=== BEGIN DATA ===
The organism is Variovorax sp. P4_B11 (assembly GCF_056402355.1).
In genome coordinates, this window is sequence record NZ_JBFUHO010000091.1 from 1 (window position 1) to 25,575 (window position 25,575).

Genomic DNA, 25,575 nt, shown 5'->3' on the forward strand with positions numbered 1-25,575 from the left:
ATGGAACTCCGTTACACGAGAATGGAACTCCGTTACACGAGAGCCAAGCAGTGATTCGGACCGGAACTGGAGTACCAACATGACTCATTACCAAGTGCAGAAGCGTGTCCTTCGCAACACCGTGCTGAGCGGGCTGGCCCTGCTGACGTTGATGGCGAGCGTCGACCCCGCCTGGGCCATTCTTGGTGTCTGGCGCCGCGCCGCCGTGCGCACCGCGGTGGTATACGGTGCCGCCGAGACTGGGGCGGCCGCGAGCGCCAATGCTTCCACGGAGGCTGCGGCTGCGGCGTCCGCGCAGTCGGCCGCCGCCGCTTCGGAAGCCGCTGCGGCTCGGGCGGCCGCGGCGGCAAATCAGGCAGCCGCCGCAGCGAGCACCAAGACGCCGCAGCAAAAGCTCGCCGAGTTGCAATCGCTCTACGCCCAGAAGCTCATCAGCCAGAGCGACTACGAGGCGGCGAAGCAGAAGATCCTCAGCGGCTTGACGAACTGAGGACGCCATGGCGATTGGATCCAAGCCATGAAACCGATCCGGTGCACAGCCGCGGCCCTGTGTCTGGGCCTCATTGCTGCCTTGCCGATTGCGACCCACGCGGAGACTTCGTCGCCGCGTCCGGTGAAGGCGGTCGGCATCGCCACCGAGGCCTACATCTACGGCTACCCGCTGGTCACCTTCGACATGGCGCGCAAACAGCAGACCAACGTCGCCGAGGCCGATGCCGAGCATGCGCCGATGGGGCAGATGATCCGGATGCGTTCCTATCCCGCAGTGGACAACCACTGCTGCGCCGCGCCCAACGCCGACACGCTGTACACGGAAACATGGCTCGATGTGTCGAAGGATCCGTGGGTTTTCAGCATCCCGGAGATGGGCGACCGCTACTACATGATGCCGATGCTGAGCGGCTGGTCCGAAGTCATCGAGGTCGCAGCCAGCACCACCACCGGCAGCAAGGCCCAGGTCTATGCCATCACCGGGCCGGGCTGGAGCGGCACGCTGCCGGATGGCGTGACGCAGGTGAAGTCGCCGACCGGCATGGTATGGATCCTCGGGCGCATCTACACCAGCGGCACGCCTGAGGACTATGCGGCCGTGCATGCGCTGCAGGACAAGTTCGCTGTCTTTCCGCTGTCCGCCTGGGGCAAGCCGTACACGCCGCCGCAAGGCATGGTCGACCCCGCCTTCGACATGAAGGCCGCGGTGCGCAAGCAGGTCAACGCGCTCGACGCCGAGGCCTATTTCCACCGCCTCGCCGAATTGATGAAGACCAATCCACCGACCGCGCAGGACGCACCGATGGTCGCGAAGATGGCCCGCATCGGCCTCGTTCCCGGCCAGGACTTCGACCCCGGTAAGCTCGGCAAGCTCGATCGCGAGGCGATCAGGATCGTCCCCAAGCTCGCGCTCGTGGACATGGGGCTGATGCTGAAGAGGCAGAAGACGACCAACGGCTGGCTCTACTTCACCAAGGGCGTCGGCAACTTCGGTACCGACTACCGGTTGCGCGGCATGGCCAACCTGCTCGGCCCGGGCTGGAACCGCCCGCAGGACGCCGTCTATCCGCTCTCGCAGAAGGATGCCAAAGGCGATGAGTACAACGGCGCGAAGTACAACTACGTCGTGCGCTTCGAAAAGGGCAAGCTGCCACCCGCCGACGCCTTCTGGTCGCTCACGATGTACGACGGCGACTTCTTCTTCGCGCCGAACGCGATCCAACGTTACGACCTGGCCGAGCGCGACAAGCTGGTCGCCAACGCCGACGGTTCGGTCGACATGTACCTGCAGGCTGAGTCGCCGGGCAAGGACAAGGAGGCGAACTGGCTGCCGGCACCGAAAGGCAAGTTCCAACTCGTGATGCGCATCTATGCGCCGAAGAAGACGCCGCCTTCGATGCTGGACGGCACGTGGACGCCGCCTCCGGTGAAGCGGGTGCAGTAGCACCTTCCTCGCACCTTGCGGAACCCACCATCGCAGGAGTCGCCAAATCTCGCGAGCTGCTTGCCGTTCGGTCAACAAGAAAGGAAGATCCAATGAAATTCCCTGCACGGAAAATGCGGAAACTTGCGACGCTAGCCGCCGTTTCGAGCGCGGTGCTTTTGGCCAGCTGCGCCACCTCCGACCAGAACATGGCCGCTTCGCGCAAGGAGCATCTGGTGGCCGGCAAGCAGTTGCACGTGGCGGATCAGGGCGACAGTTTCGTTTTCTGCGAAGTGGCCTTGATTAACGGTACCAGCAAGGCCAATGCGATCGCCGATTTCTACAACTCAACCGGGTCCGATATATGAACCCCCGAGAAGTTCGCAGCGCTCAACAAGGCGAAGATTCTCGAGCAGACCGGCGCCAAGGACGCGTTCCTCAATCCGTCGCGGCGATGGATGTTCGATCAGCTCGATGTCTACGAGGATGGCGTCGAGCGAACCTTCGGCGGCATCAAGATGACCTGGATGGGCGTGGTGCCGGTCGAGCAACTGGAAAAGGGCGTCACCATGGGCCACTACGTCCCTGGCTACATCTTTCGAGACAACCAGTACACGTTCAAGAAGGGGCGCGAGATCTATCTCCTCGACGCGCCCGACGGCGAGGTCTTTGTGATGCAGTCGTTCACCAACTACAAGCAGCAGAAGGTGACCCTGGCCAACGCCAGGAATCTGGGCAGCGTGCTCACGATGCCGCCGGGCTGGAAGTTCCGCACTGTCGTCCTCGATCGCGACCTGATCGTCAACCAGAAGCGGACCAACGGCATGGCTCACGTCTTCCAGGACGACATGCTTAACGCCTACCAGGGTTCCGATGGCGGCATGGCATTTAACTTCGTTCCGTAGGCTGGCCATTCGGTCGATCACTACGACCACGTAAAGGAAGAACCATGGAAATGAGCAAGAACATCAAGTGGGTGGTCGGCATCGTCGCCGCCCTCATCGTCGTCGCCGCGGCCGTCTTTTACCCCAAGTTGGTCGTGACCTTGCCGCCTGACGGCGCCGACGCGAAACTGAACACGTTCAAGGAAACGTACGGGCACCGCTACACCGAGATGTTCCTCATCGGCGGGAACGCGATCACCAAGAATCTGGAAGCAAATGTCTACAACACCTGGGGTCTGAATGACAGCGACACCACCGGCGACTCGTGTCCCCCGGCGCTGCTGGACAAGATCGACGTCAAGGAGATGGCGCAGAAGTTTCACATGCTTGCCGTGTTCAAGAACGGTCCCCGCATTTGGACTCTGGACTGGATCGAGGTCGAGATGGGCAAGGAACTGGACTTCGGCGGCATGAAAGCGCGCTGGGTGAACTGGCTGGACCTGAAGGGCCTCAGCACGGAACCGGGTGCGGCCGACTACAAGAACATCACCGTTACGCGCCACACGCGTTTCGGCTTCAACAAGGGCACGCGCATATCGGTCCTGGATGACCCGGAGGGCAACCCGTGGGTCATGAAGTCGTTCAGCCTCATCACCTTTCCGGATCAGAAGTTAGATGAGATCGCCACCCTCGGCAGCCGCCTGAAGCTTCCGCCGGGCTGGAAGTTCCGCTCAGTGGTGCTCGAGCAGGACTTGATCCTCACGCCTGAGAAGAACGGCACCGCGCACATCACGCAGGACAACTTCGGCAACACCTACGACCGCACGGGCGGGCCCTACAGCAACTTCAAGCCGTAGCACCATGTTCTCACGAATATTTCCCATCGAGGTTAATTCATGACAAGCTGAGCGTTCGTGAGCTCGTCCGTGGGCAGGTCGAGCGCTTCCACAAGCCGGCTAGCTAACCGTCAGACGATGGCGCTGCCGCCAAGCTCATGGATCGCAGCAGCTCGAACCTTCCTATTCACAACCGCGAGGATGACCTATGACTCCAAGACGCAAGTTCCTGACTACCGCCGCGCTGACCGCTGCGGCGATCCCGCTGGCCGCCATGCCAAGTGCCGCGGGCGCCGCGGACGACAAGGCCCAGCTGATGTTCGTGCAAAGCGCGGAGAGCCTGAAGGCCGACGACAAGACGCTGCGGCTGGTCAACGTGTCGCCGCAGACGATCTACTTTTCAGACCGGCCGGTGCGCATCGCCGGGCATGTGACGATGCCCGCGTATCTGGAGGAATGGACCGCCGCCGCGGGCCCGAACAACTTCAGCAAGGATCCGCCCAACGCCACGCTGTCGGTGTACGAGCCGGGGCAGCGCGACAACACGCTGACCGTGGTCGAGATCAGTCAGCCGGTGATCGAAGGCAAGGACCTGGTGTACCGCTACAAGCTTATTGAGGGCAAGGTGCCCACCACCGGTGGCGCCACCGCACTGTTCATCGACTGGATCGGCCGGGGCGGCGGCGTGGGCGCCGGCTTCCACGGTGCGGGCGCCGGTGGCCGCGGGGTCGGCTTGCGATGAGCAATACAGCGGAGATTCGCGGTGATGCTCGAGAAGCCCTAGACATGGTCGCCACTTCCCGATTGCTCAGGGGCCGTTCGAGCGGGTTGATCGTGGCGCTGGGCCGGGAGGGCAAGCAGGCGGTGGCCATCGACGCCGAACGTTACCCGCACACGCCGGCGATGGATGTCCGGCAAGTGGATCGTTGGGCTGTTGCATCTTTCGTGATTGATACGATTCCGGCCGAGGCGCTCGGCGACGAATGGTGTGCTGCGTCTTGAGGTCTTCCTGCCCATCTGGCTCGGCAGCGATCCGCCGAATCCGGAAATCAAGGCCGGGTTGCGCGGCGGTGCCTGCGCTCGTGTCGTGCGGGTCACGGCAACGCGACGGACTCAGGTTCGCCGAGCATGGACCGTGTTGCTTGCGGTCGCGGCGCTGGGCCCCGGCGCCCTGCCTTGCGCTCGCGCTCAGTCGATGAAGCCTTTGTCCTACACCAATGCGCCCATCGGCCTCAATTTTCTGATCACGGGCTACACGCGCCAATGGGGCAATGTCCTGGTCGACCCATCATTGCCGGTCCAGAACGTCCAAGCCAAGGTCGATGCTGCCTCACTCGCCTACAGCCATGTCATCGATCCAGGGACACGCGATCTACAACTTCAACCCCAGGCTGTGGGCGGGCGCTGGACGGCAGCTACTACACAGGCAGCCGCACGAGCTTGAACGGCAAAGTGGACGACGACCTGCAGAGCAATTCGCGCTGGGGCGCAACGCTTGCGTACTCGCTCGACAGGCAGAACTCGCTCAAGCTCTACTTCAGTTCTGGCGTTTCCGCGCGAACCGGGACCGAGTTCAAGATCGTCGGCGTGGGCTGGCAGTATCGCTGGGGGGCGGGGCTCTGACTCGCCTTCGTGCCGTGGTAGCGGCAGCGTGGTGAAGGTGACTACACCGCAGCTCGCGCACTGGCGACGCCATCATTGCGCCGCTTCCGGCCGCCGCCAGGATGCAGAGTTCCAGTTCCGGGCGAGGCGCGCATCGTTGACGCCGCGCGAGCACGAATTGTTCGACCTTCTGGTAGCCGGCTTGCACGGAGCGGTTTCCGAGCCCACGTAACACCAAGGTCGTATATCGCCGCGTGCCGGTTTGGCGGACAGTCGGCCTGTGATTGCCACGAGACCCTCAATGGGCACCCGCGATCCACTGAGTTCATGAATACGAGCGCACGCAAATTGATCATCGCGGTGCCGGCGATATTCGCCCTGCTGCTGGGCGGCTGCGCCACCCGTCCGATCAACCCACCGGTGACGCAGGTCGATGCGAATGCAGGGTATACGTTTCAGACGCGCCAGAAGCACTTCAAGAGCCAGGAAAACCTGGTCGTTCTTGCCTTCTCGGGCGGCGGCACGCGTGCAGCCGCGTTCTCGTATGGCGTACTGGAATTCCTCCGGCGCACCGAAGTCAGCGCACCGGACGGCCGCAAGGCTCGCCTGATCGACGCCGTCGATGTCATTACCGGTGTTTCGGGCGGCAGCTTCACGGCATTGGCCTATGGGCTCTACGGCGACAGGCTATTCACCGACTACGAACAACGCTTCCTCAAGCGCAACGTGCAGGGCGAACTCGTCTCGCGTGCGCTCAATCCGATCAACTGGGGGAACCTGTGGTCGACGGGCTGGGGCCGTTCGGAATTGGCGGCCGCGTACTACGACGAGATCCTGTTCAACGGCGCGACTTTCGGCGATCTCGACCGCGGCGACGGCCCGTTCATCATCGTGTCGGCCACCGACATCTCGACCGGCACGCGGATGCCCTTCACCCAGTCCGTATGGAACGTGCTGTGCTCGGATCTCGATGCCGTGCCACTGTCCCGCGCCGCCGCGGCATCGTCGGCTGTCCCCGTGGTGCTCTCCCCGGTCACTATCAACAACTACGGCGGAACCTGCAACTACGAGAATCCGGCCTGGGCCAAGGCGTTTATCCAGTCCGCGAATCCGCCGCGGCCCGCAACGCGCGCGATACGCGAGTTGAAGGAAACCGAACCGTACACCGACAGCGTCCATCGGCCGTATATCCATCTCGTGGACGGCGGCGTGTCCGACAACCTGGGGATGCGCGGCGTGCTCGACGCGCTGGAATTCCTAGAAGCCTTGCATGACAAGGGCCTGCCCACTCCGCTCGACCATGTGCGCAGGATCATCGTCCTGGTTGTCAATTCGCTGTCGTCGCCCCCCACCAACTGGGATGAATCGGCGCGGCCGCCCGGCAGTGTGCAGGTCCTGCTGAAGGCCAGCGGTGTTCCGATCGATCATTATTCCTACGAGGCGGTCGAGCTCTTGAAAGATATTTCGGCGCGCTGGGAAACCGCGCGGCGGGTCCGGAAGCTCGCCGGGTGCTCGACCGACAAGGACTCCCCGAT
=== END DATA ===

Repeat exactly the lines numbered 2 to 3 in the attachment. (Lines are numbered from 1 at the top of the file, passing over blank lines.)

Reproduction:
In genome coordinates, this window is sequence record NZ_JBFUHO010000091.1 from 1 (window position 1) to 25,575 (window position 25,575).

Genomic DNA, 25,575 nt, shown 5'->3' on the forward strand with positions numbered 1-25,575 from the left: